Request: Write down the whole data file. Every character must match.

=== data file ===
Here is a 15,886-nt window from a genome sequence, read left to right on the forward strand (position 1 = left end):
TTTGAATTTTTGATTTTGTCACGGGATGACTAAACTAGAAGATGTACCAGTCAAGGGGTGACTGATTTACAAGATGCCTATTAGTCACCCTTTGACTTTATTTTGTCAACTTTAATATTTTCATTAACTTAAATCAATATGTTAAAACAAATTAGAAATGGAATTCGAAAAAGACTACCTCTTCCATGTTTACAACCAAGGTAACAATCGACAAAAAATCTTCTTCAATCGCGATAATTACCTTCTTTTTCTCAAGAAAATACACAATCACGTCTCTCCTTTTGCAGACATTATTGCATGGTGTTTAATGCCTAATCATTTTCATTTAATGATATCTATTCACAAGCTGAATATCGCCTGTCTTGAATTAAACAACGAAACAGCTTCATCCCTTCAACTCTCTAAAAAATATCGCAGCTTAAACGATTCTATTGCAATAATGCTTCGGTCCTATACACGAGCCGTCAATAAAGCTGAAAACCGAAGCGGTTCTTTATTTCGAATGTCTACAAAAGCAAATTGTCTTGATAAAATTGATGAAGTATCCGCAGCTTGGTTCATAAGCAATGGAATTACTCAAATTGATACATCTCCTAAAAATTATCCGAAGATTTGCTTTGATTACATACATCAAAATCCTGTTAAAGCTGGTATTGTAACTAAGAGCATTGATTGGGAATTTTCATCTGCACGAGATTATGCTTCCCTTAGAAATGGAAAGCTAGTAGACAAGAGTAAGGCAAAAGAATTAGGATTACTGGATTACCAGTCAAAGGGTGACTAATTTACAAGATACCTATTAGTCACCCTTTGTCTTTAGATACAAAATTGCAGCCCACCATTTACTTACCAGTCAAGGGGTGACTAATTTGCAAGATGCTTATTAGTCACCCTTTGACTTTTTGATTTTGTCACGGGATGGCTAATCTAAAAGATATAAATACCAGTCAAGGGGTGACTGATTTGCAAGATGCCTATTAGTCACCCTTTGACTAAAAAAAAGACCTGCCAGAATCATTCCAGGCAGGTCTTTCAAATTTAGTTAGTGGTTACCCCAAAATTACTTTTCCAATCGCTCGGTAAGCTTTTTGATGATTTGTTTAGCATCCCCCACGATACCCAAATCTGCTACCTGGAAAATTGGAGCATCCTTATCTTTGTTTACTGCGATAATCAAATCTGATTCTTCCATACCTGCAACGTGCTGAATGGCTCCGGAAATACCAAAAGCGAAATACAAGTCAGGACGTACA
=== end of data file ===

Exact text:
Here is a 15,886-nt window from a genome sequence, read left to right on the forward strand (position 1 = left end):
TTTGAATTTTTGATTTTGTCACGGGATGACTAAACTAGAAGATGTACCAGTCAAGGGGTGACTGATTTACAAGATGCCTATTAGTCACCCTTTGACTTTATTTTGTCAACTTTAATATTTTCATTAACTTAAATCAATATGTTAAAACAAATTAGAAATGGAATTCGAAAAAGACTACCTCTTCCATGTTTACAACCAAGGTAACAATCGACAAAAAATCTTCTTCAATCGCGATAATTACCTTCTTTTTCTCAAGAAAATACACAATCACGTCTCTCCTTTTGCAGACATTATTGCATGGTGTTTAATGCCTAATCATTTTCATTTAATGATATCTATTCACAAGCTGAATATCGCCTGTCTTGAATTAAACAACGAAACAGCTTCATCCCTTCAACTCTCTAAAAAATATCGCAGCTTAAACGATTCTATTGCAATAATGCTTCGGTCCTATACACGAGCCGTCAATAAAGCTGAAAACCGAAGCGGTTCTTTATTTCGAATGTCTACAAAAGCAAATTGTCTTGATAAAATTGATGAAGTATCCGCAGCTTGGTTCATAAGCAATGGAATTACTCAAATTGATACATCTCCTAAAAATTATCCGAAGATTTGCTTTGATTACATACATCAAAATCCTGTTAAAGCTGGTATTGTAACTAAGAGCATTGATTGGGAATTTTCATCTGCACGAGATTATGCTTCCCTTAGAAATGGAAAGCTAGTAGACAAGAGTAAGGCAAAAGAATTAGGATTACTGGATTACCAGTCAAAGGGTGACTAATTTACAAGATACCTATTAGTCACCCTTTGTCTTTAGATACAAAATTGCAGCCCACCATTTACTTACCAGTCAAGGGGTGACTAATTTGCAAGATGCTTATTAGTCACCCTTTGACTTTTTGATTTTGTCACGGGATGGCTAATCTAAAAGATATAAATACCAGTCAAGGGGTGACTGATTTGCAAGATGCCTATTAGTCACCCTTTGACTAAAAAAAAGACCTGCCAGAATCATTCCAGGCAGGTCTTTCAAATTTAGTTAGTGGTTACCCCAAAATTACTTTTCCAATCGCTCGGTAAGCTTTTTGATGATTTGTTTAGCATCCCCCACGATACCCAAATCTGCTACCTGGAAAATTGGAGCATCCTTATCTTTGTTTACTGCGATAATCAAATCTGATTCTTCCATACCTGCAACGTGCTGAATGGCTCCGGAAATACCAAAAGCGAAATACAAGTCAGGACGTACA